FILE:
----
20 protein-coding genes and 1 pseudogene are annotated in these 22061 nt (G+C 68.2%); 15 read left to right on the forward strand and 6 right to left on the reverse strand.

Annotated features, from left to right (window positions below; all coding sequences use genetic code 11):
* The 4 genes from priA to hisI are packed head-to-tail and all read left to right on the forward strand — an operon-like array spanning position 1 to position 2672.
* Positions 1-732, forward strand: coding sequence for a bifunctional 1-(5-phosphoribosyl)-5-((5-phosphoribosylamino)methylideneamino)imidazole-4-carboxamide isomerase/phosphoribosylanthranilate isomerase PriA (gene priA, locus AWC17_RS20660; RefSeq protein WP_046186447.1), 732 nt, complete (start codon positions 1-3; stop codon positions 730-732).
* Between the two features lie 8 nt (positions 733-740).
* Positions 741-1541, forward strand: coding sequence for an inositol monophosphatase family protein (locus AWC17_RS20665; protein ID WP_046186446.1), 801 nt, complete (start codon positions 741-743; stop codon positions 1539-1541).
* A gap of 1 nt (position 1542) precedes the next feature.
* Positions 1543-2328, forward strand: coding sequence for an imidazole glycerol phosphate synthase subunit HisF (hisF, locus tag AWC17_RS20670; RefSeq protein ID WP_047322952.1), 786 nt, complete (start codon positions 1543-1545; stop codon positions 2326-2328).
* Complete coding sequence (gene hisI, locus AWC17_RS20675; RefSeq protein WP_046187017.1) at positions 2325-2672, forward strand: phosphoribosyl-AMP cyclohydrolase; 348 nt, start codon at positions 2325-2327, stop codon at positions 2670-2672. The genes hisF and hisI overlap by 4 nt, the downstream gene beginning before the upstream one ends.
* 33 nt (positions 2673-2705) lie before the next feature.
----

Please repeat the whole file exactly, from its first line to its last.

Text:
20 protein-coding genes and 1 pseudogene are annotated in these 22061 nt (G+C 68.2%); 15 read left to right on the forward strand and 6 right to left on the reverse strand.

Annotated features, from left to right (window positions below; all coding sequences use genetic code 11):
* The 4 genes from priA to hisI are packed head-to-tail and all read left to right on the forward strand — an operon-like array spanning position 1 to position 2672.
* Positions 1-732, forward strand: coding sequence for a bifunctional 1-(5-phosphoribosyl)-5-((5-phosphoribosylamino)methylideneamino)imidazole-4-carboxamide isomerase/phosphoribosylanthranilate isomerase PriA (gene priA, locus AWC17_RS20660; RefSeq protein WP_046186447.1), 732 nt, complete (start codon positions 1-3; stop codon positions 730-732).
* Between the two features lie 8 nt (positions 733-740).
* Positions 741-1541, forward strand: coding sequence for an inositol monophosphatase family protein (locus AWC17_RS20665; protein ID WP_046186446.1), 801 nt, complete (start codon positions 741-743; stop codon positions 1539-1541).
* A gap of 1 nt (position 1542) precedes the next feature.
* Positions 1543-2328, forward strand: coding sequence for an imidazole glycerol phosphate synthase subunit HisF (hisF, locus tag AWC17_RS20670; RefSeq protein ID WP_047322952.1), 786 nt, complete (start codon positions 1543-1545; stop codon positions 2326-2328).
* Complete coding sequence (gene hisI, locus AWC17_RS20675; RefSeq protein WP_046187017.1) at positions 2325-2672, forward strand: phosphoribosyl-AMP cyclohydrolase; 348 nt, start codon at positions 2325-2327, stop codon at positions 2670-2672. The genes hisF and hisI overlap by 4 nt, the downstream gene beginning before the upstream one ends.
* 33 nt (positions 2673-2705) lie before the next feature.